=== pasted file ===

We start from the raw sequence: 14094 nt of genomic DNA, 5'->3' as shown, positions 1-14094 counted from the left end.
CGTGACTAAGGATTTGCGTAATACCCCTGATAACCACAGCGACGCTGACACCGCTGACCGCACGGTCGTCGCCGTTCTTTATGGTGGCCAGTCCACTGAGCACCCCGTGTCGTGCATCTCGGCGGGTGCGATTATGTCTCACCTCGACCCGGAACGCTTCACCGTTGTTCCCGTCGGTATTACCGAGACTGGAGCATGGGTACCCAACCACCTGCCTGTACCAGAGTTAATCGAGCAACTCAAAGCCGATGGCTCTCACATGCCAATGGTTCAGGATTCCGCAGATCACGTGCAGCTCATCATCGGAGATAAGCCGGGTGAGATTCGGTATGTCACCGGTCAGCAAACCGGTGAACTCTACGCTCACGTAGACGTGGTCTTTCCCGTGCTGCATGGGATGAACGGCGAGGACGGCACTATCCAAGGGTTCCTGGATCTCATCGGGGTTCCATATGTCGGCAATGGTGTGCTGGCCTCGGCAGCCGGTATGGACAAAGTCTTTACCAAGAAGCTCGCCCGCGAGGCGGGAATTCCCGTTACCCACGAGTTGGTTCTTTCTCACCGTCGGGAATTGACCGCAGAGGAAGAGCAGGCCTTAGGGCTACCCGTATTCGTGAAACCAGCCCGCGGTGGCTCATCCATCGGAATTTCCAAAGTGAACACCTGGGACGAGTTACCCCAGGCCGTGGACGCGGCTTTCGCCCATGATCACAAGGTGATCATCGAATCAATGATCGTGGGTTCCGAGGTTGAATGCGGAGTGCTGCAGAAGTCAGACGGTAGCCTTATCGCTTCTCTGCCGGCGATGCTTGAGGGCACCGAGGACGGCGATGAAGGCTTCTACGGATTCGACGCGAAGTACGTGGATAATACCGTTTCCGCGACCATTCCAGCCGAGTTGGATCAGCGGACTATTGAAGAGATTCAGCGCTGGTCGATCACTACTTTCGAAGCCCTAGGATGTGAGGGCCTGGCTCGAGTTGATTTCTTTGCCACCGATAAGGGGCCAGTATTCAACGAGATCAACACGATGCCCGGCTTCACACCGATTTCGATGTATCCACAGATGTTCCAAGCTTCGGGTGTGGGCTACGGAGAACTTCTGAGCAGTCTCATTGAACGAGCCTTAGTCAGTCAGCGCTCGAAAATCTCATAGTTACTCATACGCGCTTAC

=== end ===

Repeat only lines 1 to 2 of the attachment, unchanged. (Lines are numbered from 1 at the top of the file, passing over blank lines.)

We start from the raw sequence: 14094 nt of genomic DNA, 5'->3' as shown, positions 1-14094 counted from the left end.
CGTGACTAAGGATTTGCGTAATACCCCTGATAACCACAGCGACGCTGACACCGCTGACCGCACGGTCGTCGCCGTTCTTTATGGTGGCCAGTCCACTGAGCACCCCGTGTCGTGCATCTCGGCGGGTGCGATTATGTCTCACCTCGACCCGGAACGCTTCACCGTTGTTCCCGTCGGTATTACCGAGACTGGAGCATGGGTACCCAACCACCTGCCTGTACCAGAGTTAATCGAGCAACTCAAAGCCGATGGCTCTCACATGCCAATGGTTCAGGATTCCGCAGATCACGTGCAGCTCATCATCGGAGATAAGCCGGGTGAGATTCGGTATGTCACCGGTCAGCAAACCGGTGAACTCTACGCTCACGTAGACGTGGTCTTTCCCGTGCTGCATGGGATGAACGGCGAGGACGGCACTATCCAAGGGTTCCTGGATCTCATCGGGGTTCCATATGTCGGCAATGGTGTGCTGGCCTCGGCAGCCGGTATGGACAAAGTCTTTACCAAGAAGCTCGCCCGCGAGGCGGGAATTCCCGTTACCCACGAGTTGGTTCTTTCTCACCGTCGGGAATTGACCGCAGAGGAAGAGCAGGCCTTAGGGCTACCCGTATTCGTGAAACCAGCCCGCGGTGGCTCATCCATCGGAATTTCCAAAGTGAACACCTGGGACGAGTTACCCCAGGCCGTGGACGCGGCTTTCGCCCATGATCACAAGGTGATCATCGAATCAATGATCGTGGGTTCCGAGGTTGAATGCGGAGTGCTGCAGAAGTCAGACGGTAGCCTTATCGCTTCTCTGCCGGCGATGCTTGAGGGCACCGAGGACGGCGATGAAGGCTTCTACGGATTCGACGCGAAGTACGTGGATAATACCGTTTCCGCGACCATTCCAGCCGAGTTGGATCAGCGGACTATTGAAGAGATTCAGCGCTGGTCGATCACTACTTTCGAAGCCCTAGGATGTGAGGGCCTGGCTCGAGTTGATTTCTTTGCCACCGATAAGGGGCCAGTATTCAACGAGATCAACACGATGCCCGGCTTCACACCGATTTCGATGTATCCACAGATGTTCCAAGCTTCGGGTGTGGGCTACGGAGAACTTCTGAGCAGTCTCATTGAACGAGCCTTAGTCAGTCAGCGCTCGAAAATCTCATAGTTACTCATACGCGCTTAC